Puc class4 cust_dev

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  • Need to explain what market means, something like addressable customer base that references each other. Maybe talk about which is harder (new market) and give examples of each
  • Need to explain what market means, something like addressable customer base that references each other. Maybe talk about which is harder (new market) and give examples of each
  • Need to explain what market means, something like addressable customer base that references each other. Maybe talk about which is harder (new market) and give examples of each
  • live-stream photos to an in-room projector or online to social>>  media sites such as Facebook
  • http://www.thestartuptoolkit.com/
  • http://www.thestartuptoolkit.com/
  • http://www.thestartuptoolkit.com/
  • http://www.thestartuptoolkit.com/
  • http://www.thestartuptoolkit.com/
  • http://www.thestartuptoolkit.com/
  • http://www.thestartuptoolkit.com/
  • http://www.thestartuptoolkit.com/
  • http://www.thestartuptoolkit.com/
  • http://www.thestartuptoolkit.com/
  • http://www.thestartuptoolkit.com/
  • http://www.thestartuptoolkit.com/
  • http://www.thestartuptoolkit.com/
  • http://www.thestartuptoolkit.com/
  • http://www.thestartuptoolkit.com/
  • http://www.thestartuptoolkit.com/
  • http://www.thestartuptoolkit.com/
  • http://www.thestartuptoolkit.com/
  • http://www.thestartuptoolkit.com/
  • http://www.thestartuptoolkit.com/
  • http://www.thestartuptoolkit.com/
  • Puc class4 cust_dev

    1. 1. Class 4ICS 2014How to Build a StartupHablemos con Clientes desde el Día 1Customer DevelopmentWith the Support of: www.realstarters.com 1
    2. 2. INDEXPARTE 1 PARTE 2• Dónde estamos? • Presentación #1-• Customer Development • Discovery Gonzalo Saieg • Validation • Ing. Civil Industrial, MSc • Cust. Creation • Emprendedor (2 años) • Company Creation • Tema: “ Oportunidades• Discovery para Emprendedores en • Entrevista del Problema el Diseño de Productos”• Status Grupos 2
    3. 3. 0_DÓNDE ESTAMOSQué hemos visto hasta ahora? 3
    4. 4. • Distintos caminos en la vida Clase 1- Qué es • Emprender el camino arriesgado Emprender • Por qué ahora? • Algunos Paradigmas (Dinero, Idea, etc) • Fallar en nuestra sociedad Clase 2- Miedo a • La importancia de fallar temprano y seguido Fallar • Que es un MVP • Qué es un PIVOT • Disruptive technologyClase 3- Generar y • Diferencia entre idea y oportunidad Compartir ideas • Cómo generar y filtrar ideas • Ejecución & Canvas • Framework de trabajo Clase 4- • Qué es y qué no es?Ejecución, CustDev • 4 pasos ; Discovery & Validation • Entrevistar a clientes
    5. 5. 1_CustDevOrigenQué NO es?Qué ES? 5
    6. 6. ENTENDIENDO LAMETODOLOGÍAAlgunos conceptos clave 6
    7. 7. #1 Origen Steve Blank’s experience: “distilled from things I got right, and things I screwed up,” as well as by his observations of the practices of successful companies. 7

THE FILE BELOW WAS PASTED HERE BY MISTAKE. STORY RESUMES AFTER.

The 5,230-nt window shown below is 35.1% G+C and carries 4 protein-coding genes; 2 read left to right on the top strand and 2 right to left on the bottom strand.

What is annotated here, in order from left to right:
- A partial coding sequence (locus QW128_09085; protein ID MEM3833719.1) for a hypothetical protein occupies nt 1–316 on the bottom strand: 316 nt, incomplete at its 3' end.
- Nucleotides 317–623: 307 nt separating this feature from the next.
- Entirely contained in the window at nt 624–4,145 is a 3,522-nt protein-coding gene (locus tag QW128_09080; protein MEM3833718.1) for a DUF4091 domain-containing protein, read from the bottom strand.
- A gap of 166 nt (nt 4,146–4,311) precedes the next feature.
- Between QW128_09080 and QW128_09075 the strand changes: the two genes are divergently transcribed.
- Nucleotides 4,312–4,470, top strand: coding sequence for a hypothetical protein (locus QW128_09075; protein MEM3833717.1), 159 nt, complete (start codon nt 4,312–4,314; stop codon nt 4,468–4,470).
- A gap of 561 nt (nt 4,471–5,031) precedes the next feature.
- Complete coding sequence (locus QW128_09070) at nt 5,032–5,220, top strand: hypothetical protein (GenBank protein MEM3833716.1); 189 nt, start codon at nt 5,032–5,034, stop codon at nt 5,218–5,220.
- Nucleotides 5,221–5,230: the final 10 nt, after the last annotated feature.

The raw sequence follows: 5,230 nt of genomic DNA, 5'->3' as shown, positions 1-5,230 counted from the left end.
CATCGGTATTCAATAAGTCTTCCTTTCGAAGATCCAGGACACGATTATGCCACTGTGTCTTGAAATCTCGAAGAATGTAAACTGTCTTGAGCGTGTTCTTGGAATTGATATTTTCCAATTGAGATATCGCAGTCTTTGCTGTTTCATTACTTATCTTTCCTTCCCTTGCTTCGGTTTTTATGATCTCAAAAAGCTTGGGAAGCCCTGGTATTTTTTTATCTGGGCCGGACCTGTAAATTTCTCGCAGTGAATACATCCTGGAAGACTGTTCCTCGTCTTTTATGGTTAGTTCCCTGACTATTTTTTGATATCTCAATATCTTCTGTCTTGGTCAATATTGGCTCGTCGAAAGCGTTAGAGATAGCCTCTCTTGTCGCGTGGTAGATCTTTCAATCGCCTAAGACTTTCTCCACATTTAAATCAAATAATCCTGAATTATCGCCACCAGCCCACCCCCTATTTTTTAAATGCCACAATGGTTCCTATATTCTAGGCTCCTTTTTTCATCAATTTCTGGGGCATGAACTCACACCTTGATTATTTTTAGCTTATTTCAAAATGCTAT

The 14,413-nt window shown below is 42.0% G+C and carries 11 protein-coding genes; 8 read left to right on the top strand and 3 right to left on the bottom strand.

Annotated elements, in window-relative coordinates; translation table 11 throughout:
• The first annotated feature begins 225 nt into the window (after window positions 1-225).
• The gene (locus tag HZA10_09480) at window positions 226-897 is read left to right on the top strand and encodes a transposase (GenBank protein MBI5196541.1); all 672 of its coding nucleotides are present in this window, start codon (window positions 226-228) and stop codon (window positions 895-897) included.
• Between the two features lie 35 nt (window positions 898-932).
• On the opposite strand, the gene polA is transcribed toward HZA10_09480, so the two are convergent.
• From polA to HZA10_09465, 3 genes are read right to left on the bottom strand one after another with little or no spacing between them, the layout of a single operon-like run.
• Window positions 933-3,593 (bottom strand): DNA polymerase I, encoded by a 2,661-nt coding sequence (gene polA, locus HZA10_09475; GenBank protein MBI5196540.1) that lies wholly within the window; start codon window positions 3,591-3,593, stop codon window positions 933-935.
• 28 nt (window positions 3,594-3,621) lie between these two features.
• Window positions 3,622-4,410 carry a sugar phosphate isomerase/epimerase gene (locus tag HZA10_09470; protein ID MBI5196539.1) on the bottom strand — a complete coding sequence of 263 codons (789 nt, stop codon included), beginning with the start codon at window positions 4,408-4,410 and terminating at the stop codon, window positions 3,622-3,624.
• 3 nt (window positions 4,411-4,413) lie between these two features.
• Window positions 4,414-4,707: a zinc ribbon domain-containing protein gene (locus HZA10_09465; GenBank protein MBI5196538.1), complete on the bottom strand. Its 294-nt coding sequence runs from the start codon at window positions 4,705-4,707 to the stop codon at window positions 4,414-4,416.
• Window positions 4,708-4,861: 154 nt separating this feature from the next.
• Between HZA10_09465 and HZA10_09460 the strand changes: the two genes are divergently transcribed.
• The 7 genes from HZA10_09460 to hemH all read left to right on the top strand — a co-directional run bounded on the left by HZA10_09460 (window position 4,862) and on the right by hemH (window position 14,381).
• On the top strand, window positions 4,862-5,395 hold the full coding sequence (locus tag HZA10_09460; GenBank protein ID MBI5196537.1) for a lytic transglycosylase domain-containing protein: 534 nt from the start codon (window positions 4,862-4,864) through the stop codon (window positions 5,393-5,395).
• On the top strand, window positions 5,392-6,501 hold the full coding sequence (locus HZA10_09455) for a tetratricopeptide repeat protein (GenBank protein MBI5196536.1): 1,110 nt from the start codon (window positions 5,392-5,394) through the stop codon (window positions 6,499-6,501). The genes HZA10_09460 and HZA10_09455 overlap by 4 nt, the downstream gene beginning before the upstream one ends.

8. 8. #2 Early Adopter/Evangelista EL ABISMO!!!Source: The Entrepreneurs’s Guide to Customer Development, Brant Cooper & Patrick Vlaskovits , 2010 / Crossing the Chasm, Geoffrey A. Moore, 1991 8
    9. 9. Early Adopters 9
    10. 10. #3 Segmentación La práctica de dividir una porción grande del mercado en grupos identificables más pequeños, que se caracterizan por compartir necesidades especificas y se referencian entre ellosSource: The Entrepreneurs’s Guide to Customer Development, Brant Cooper & Patrick Vlaskovits , 2010 10
    11. 11. Segmentación• Moore’s Crossing the Chasm -> elegir un segmento y establecer el “punto de desembarque en la playa”• Incluso atacando múltiples segmentos al mismo tiempo es más barato hoy en día->• Apegarse a un segmento maximiza los beneficios de la segmentación 11
    12. 12. Case Source: www.jawbone.com 12
    13. 13. Dif. Tipos de Mercado MercadoMercado Existente Mercado Nuevo Resegmentado RÁPIDO NICHO/MKT > RIESGOSource: Steve Blank, www.steveblank.com
    14. 14. Dif. Tipos de MercadoSource: Steve Blank, www.steveblank.com
    15. 15. Dif. Tipos de MercadoSource: Steve Blank, www.steveblank.com
    16. 16. Product DevelopmentSource: Steve Blank, Four Steps to the Epiphany 16
    17. 17. AHORA SÍ, CustDev4 pasos, 2 que importanahora 17
    18. 18. • Un framework de 4 pasos que permite descubrir y validar que: - Hemos identificado un mercado para nuestro producto - Hemos construido un producto o servicio con características que atacan necesidades reales - Tenemos los métodos correctos para adquirir y convertir leads en ventas - Hemos desarrollado los recursos necesarios para escalar el negocio The Entrepreneurs’s Guide to Customer Development, Brant Cooper & Patrick Vlaskovits , 2010 18
    19. 19. CustDevSource: Steve Blank, Four Steps to the Epiphany
    20. 20. CustDevDiscovery El producto resuelve un problema para un grupo identificado de usuariosValidation Podemos vender el producto a un mercado lo suficientemente atractivoCust. Creation El modelo es escalable a través de un plan de ventas y marketingCom. Creation Los departamentos y procesos operacionales son creados para escalar el negocio 20
    21. 21. CustDev (más aterrizado)• Customer Development es acerca de cuestionar las suposiciones del “core” de nuestro modelo de negocios• Cada bloque es una Hipótesis (método científico): – Observar y describir el fenómeno – Formular una hipótesis para explicar el fenómeno – Usar la hipótesis para predecir resultados de futuros eventos – Medir la predicción basada en tests experimentales 21
    22. 22. CustDevPIVOT
    23. 23. Discovery & Validation• Do you have a problem worth Solving? • Have you built something – Hypothesis statements • Business Model Canvas customers want? (input) – MVP Experimenting – Customer Interviews – Product/Market fit testing • Preparation • Problem Interview • Solution Interview
    24. 24. Customer DiscoveryProblem / Solution Fit